In which Quark kills a man, gets married, and gets respect.
Quark’s bar is empty. Even Morn, the half-man, half-toad, half-log, is off to go… ahem… chat with a Dabo girl. Quark has even made up his own Rule of Aquisition about the loss of a loyal customer. The only person present is an absolutely sotted Klingon. With the Dominion threatening the Alpha Quadrant, traffic is down and business is slow, and the only customer present is asking for credit, and winds up accidentally stabbing himself.
Bashir comes in to confirm that getting a knife through your sternum does in fact make you super dead, but Quark is just thinking about the story. And the sales. Also note that Rom is even meeker than usual and a lot of the fire he had when he tried to get Quark killed seems to be gone. Odo is not buying the story, but Quark knows how to play to a crowd.
O’Brien comes home after an aggravating day at work. Keiko is working on her Bonsais because she’s closed the school. All the Bajoran students left, so it’s just Jake and Nog. This is probably Kai Winn’s fault. Keiko is putting it down to the Dominion and not talking about it, and Miles Knows he Has To Do Something.
Odo is back to tell Quark the results of his investigation. The drunk Klingon was Kozak, the head of a powerful Klingon House. Quark misses his chance to not be the target of a revenge killing, but Quark has tasted respect and will not be turning back, at least until someone comes to call him on it. That time comes a few short hours later, when his brother shows up.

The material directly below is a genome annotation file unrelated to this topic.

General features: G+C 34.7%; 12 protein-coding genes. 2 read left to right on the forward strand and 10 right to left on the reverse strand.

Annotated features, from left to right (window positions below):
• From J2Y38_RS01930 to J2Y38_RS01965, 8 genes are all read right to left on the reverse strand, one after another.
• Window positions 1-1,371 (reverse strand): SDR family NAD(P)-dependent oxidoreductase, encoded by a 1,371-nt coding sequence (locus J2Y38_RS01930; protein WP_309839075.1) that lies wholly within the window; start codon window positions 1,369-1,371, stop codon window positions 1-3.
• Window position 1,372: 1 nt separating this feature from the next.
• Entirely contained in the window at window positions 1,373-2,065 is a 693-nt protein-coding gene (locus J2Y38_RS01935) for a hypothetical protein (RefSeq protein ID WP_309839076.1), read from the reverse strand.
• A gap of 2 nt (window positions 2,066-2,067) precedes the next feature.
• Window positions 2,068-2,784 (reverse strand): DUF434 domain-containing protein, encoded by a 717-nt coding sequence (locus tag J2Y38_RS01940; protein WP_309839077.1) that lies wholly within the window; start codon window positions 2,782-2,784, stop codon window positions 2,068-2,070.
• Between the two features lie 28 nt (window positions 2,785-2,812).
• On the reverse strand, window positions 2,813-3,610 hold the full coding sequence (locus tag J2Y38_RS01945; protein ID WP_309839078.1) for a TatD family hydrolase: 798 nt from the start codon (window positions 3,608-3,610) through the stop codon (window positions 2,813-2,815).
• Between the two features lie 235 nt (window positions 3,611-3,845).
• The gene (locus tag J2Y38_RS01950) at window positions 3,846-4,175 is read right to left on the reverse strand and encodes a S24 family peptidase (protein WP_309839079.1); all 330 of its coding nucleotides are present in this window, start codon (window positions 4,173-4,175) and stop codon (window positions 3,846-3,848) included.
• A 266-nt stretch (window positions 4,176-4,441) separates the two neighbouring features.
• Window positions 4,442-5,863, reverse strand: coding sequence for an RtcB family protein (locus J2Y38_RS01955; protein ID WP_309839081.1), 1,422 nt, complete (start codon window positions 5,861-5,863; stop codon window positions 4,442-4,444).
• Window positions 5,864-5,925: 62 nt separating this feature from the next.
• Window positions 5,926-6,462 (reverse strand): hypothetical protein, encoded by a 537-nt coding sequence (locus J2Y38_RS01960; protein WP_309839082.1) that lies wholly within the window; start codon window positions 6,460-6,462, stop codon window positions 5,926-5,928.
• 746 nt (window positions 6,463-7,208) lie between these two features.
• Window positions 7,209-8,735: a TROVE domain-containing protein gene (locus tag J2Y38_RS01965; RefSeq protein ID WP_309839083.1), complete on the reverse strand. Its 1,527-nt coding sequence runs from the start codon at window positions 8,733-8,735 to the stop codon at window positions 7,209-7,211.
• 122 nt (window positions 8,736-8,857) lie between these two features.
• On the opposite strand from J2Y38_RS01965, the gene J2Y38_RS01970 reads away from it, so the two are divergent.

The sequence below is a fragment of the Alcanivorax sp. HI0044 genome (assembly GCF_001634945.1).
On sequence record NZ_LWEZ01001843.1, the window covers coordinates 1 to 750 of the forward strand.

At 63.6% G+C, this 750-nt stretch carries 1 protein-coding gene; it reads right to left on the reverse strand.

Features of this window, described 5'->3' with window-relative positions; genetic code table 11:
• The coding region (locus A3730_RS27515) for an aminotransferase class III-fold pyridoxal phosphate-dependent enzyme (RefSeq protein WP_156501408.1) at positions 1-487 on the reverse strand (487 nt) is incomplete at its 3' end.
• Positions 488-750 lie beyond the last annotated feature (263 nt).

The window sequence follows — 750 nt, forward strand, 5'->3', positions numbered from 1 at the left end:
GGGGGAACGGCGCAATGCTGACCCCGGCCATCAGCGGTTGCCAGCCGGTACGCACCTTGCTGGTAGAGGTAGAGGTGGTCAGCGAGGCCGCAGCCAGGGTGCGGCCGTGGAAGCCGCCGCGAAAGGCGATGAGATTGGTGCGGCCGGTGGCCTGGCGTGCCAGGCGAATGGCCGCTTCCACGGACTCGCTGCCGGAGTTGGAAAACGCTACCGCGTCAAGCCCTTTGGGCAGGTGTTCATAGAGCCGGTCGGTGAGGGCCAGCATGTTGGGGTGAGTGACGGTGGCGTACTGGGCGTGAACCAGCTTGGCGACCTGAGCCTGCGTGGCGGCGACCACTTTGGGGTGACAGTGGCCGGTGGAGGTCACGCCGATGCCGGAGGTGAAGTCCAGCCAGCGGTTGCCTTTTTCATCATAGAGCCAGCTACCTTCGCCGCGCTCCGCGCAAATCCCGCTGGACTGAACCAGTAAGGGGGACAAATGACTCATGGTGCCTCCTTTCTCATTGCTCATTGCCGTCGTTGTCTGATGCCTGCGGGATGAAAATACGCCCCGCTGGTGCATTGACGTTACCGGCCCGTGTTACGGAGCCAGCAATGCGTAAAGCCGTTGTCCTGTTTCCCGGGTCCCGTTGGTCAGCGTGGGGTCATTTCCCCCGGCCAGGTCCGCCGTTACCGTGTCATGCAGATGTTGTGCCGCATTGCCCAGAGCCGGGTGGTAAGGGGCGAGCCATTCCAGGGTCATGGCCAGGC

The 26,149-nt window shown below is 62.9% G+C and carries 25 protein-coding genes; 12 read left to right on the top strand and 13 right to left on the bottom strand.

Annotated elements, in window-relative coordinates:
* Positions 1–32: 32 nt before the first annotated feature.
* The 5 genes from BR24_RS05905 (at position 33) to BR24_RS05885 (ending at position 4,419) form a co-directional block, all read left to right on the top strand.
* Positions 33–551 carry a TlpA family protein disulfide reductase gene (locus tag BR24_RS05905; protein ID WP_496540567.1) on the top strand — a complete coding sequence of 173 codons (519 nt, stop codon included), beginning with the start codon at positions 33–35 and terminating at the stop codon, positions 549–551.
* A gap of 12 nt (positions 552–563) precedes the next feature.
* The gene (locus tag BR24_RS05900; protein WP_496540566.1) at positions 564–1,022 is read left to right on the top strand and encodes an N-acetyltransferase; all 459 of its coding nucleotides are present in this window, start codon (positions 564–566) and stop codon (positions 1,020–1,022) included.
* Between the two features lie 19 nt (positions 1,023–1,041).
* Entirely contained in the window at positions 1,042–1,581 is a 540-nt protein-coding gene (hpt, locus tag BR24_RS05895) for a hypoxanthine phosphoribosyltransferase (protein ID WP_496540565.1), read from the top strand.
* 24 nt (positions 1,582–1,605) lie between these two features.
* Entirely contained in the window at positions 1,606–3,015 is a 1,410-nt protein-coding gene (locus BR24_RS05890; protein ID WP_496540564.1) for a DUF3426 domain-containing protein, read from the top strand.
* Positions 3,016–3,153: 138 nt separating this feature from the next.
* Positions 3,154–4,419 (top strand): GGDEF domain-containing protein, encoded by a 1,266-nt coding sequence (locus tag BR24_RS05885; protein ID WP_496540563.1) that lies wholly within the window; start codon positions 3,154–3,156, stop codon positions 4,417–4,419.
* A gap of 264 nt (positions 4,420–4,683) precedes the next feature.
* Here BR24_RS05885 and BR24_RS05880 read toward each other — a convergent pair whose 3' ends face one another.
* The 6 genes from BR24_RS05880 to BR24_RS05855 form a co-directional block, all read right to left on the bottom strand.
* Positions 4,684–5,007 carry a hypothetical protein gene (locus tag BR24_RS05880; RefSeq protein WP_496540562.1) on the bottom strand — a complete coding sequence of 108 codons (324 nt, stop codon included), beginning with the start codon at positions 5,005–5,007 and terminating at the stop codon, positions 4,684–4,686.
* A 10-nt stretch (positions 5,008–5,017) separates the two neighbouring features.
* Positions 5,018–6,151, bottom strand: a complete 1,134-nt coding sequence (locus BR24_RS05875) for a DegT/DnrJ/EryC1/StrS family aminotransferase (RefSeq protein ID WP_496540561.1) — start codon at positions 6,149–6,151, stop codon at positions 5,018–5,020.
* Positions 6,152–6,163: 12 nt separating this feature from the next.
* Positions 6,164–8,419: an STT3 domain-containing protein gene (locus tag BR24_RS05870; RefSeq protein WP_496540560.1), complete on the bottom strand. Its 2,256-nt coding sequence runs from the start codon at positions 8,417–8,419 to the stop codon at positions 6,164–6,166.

Quark tells the truth, but it seems there’s no honor in such a disgraceful death. Through threats and innuendo, he entices Quark to stick to the original story.
Miles has prepared a sixty-dish romantic dinner for Keiko to cheer her up, and it’s so adorable I can’t even make a joke about how she was introduced. I have to settle with pointing out that I’m not making that joke. Sadly, the good mood ends the moment he leaves for work and she has nothing particular to do but tend her plants.
Quark’s week continues on complicated when Kozak’s widow Grilka shows up to kill him. Or at least, to prove his story wrong. And it turns out she has use for his talents as a liar, and kidnaps him back to the Klingon homeworld, Quo’nos. Since Kozak died without a mail heir (and the brother was actually a sworn enemy of Kozak), the House has now fallen on hard times. Also, we get a little insight into how Houses are named – with Kozak dead under normal (for a Klingon) circumstances, no special dispensation will be granted. A Romulan Sneak Attack and the heir apparent being raised by Federation relief workers was apparently enough of a special circumstance that Worf’s family is still the House of Mogh, not the House of Worf. If Kozak had died in an accident, Grilka might have been able to become head of the family, but since that’s no t the case, the house will fall, unless Grilka’s clearly insane plan works. I like her already.
The Klingon Wedding ceremony is… let’s say short and sweet, and Quark is a newly married man.
Back on the station, O’Brien goes to chat with Sisko about his family issues. Dax is sympathetic, Kira is hilariously less so. Sisko’s always down for some man-to-man talk with his COO, though. Miles’ new idea is to convert a cargo bay into an arboritum, and Sisko has just the defunct space to fix up. You can read this as Sisko being a good manager for respecting the family of his crew and knowing that O’Brien will do better work if his wife is happy. You could also read this as Sisko hitting on Miles a little. I have decided not to find out if anyone has, however.